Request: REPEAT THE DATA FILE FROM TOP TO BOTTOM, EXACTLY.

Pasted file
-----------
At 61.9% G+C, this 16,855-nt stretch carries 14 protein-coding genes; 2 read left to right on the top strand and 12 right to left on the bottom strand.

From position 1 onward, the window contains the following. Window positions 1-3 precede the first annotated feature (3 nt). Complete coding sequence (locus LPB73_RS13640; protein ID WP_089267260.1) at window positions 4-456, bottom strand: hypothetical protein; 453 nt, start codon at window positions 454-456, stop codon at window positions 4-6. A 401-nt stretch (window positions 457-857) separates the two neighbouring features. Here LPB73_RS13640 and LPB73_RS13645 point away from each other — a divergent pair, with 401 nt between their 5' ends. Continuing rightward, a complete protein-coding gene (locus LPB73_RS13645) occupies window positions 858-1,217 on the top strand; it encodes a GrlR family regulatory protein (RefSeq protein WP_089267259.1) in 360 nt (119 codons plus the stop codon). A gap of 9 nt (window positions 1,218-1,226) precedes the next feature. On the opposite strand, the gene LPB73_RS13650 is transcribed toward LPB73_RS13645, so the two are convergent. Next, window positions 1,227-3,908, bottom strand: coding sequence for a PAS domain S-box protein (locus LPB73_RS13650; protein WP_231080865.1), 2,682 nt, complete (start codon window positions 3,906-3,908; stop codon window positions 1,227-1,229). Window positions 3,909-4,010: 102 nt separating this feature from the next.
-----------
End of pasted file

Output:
At 61.9% G+C, this 16,855-nt stretch carries 14 protein-coding genes; 2 read left to right on the top strand and 12 right to left on the bottom strand.

From position 1 onward, the window contains the following. Window positions 1-3 precede the first annotated feature (3 nt). Complete coding sequence (locus LPB73_RS13640; protein ID WP_089267260.1) at window positions 4-456, bottom strand: hypothetical protein; 453 nt, start codon at window positions 454-456, stop codon at window positions 4-6. A 401-nt stretch (window positions 457-857) separates the two neighbouring features. Here LPB73_RS13640 and LPB73_RS13645 point away from each other — a divergent pair, with 401 nt between their 5' ends. Continuing rightward, a complete protein-coding gene (locus LPB73_RS13645) occupies window positions 858-1,217 on the top strand; it encodes a GrlR family regulatory protein (RefSeq protein WP_089267259.1) in 360 nt (119 codons plus the stop codon). A gap of 9 nt (window positions 1,218-1,226) precedes the next feature. On the opposite strand, the gene LPB73_RS13650 is transcribed toward LPB73_RS13645, so the two are convergent. Next, window positions 1,227-3,908, bottom strand: coding sequence for a PAS domain S-box protein (locus LPB73_RS13650; protein WP_231080865.1), 2,682 nt, complete (start codon window positions 3,906-3,908; stop codon window positions 1,227-1,229). Window positions 3,909-4,010: 102 nt separating this feature from the next.